Time to #DeleteFacebook? How your 3am doom scrolling can be used to suppress your vote: Interview with Susie Alegre

Time to #DeleteFacebook? How your 3am doom scrolling can be used to suppress your vote: Interview with Susie Alegre

Catherine Neilan

05:57 19th February 2021

Much of the debate about whether social media is polarising us has focused on the extent to which we are being manipulated - a debate which can itself get pretty hotly contested.

In the months and years following the Brexit referendum, a fairly vocal minority of remainers repeatedly suggested that the referendum had been swung by a disinformation campaign that drove people to vote to leave the European Union.

But the reality is much more subtle, according to international human rights lawyer Susie Alegre.

Far from trying to persuade people to change their minds about a political position - which is, let's face it, hard work and not likely to succeed with any scale - people who seem likely to side with a political rival will simply be nudged into not voting at all.

Digital voter suppression can take many forms, she notes, ranging from "distract[ing] them with a viral video, it might be reminding them that it's raining outside and voting can be a boring and stressful activity", she says. "It's not about turning this person from a Brexit voter to a Remain voter."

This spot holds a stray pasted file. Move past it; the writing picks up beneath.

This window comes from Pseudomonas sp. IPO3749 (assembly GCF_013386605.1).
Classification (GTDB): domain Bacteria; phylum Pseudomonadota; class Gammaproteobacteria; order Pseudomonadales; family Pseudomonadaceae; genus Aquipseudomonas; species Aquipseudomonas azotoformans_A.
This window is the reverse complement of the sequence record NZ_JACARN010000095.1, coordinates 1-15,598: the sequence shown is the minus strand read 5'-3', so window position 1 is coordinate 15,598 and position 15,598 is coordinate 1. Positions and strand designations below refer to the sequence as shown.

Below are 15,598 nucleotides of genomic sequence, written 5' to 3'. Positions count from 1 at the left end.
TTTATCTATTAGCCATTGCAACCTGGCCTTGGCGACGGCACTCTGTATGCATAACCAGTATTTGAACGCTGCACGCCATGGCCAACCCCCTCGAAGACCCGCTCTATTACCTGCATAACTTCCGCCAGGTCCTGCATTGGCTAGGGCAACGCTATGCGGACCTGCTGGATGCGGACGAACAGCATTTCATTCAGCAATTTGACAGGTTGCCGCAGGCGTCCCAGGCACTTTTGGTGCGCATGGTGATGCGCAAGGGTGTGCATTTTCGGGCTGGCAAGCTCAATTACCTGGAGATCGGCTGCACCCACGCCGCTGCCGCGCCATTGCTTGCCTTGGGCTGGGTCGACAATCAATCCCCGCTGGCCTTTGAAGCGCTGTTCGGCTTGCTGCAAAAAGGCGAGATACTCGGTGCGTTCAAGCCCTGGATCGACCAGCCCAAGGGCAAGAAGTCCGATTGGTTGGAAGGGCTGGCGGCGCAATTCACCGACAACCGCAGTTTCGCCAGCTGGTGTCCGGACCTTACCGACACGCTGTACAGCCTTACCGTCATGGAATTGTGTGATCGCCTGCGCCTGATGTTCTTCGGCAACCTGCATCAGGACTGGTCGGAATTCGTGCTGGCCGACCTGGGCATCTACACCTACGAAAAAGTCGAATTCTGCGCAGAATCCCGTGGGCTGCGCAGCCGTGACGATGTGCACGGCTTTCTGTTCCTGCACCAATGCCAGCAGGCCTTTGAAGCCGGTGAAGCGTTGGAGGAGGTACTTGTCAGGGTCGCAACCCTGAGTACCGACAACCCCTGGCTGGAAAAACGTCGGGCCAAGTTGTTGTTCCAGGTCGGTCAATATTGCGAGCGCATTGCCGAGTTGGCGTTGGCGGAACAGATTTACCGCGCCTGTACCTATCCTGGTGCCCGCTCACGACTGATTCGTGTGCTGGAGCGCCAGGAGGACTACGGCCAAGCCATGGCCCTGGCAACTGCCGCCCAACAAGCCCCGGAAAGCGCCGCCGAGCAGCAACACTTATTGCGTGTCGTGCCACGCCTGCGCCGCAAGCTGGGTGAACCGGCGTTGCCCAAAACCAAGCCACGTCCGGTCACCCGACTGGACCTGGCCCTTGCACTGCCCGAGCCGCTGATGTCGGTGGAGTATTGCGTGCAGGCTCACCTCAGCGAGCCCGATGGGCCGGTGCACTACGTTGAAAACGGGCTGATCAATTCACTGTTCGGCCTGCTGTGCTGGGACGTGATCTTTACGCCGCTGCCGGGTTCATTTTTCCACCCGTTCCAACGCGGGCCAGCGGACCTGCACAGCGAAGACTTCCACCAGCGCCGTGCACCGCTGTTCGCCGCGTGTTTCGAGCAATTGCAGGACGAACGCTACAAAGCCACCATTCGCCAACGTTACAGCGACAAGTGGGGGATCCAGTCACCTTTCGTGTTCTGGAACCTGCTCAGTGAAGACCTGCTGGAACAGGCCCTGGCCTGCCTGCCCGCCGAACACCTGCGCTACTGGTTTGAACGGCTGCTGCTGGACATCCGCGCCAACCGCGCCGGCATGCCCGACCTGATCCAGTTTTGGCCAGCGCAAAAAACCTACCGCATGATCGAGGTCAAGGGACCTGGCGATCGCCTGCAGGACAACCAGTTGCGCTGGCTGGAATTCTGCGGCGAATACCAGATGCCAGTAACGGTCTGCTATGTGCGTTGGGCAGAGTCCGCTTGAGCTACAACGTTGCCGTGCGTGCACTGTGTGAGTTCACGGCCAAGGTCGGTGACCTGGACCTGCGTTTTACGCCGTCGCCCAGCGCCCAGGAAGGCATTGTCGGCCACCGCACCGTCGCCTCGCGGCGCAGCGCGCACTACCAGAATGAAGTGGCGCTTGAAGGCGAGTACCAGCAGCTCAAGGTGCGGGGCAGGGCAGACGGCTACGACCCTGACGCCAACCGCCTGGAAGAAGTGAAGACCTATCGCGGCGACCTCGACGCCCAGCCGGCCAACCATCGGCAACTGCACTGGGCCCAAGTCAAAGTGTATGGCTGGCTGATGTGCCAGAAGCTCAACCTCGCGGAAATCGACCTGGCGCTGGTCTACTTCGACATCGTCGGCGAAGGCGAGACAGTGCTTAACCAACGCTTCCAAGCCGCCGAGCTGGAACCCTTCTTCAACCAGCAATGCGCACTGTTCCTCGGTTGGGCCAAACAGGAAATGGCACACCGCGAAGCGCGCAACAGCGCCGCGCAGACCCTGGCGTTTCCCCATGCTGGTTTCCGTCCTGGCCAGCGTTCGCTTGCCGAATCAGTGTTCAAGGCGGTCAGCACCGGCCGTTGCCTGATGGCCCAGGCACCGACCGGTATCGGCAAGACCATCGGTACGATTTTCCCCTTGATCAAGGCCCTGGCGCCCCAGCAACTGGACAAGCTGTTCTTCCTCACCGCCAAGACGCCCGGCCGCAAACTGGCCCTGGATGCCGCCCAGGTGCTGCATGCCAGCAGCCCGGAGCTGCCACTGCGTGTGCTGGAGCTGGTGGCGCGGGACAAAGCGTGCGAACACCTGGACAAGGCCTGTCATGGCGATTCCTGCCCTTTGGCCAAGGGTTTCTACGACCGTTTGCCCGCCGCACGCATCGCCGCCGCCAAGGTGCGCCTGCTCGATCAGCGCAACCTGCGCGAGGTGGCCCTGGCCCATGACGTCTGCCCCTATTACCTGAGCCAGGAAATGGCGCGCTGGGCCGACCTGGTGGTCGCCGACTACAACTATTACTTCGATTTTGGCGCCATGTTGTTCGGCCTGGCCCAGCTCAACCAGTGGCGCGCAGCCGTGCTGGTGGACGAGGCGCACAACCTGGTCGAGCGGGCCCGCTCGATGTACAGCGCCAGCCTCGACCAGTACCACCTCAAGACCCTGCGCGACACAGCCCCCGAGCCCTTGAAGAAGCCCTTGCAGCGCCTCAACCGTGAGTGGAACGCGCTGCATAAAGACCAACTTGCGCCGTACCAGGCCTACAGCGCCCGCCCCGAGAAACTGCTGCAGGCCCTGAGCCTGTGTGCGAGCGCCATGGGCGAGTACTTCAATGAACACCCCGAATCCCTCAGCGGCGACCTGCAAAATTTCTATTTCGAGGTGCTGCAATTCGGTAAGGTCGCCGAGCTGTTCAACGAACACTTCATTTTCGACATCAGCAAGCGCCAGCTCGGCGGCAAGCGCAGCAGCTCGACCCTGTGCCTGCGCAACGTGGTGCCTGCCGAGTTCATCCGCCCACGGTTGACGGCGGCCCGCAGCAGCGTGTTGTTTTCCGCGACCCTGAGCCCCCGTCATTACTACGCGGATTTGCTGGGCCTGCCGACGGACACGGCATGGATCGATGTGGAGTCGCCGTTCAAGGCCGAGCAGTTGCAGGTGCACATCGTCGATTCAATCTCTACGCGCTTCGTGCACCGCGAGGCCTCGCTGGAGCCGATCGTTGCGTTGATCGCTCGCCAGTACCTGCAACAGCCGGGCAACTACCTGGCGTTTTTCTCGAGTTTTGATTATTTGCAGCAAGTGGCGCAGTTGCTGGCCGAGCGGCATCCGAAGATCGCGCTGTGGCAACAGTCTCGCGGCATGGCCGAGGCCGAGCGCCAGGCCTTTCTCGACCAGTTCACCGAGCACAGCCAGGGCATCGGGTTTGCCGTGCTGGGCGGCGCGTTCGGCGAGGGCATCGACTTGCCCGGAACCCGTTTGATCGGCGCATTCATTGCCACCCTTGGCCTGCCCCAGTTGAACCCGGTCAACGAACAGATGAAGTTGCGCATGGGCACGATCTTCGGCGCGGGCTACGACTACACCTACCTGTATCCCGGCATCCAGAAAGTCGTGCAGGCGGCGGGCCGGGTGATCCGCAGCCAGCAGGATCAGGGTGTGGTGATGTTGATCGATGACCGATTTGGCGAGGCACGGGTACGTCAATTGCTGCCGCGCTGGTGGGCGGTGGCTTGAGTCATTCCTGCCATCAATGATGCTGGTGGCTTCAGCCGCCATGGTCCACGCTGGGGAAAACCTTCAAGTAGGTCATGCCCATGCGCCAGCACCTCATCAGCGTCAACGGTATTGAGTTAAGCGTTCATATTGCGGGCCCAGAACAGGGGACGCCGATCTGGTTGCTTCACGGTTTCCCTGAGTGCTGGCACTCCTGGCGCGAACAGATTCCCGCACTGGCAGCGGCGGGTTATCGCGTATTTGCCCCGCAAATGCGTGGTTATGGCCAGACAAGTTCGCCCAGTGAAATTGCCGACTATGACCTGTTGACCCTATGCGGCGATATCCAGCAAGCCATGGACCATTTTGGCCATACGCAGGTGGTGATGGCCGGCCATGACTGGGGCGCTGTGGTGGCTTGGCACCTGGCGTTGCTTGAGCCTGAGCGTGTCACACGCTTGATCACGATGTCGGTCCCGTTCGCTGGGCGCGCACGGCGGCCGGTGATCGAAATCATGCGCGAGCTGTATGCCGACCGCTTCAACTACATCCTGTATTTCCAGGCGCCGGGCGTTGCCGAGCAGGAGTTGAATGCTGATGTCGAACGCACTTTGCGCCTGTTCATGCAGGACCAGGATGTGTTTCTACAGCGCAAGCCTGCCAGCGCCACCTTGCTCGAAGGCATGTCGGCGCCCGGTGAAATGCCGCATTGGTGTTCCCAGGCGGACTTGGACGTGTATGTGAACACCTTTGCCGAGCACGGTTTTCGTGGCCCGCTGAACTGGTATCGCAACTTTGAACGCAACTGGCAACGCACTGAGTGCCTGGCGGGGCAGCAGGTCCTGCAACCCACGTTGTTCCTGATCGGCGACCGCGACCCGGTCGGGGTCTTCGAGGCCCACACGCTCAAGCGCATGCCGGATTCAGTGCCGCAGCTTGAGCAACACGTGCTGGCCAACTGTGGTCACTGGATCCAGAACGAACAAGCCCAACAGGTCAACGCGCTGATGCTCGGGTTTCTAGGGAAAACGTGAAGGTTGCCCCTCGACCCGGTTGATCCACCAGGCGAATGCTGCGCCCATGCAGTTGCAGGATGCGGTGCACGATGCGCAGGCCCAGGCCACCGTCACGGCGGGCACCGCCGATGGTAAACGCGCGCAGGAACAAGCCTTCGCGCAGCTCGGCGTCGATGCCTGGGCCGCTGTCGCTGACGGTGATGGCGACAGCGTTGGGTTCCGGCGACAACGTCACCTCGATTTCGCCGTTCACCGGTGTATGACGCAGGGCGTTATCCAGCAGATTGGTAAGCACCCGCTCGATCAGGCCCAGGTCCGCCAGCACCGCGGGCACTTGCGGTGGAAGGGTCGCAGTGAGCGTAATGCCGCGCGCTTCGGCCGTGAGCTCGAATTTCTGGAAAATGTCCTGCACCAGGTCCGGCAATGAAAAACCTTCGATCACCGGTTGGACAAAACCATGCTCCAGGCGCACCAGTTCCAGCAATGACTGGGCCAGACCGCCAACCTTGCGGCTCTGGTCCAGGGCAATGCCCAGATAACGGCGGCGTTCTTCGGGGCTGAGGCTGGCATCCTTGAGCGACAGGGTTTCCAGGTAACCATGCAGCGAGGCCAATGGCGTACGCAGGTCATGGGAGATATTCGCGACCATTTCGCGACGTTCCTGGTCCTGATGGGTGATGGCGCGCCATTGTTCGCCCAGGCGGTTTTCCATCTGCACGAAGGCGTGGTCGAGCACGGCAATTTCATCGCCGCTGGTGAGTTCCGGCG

It could also explain some increase in anxiety among social media users - or at least, how those negative emotions are amplified and used against us, she adds.

"Noticing you happen to spend quite a lot of time doom-scrolling at 3am… that is probably an indicator that you're not feeling great, or certainly that you're not sleeping very well, which may lead to you not feeling great - which means you are more susceptible to certain messages than you would otherwise be" she says.

The extent to which Russian trolls, Cambridge Analytica, or A.N. Other organisation actually influenced the 2016 vote, and subsequent elections, may never be known. Certainly the (much delayed) report produced by Parliament's Intelligence and Security Committee last year was unable to conclude that the outcome of votes in 2016, 2017 or 2019 had been distorted by manipulation. But it was pretty clear that attempts were being made - and that the Government had been caught napping.

As Alegre claims, it is enough to know that manipulation is being attempted - not just to see the effects of it - to prompt better legislation to protect our freedom of thought.

Listen to the full episode below

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Tags: Brexit Russia Disinformation Polarisation Social Media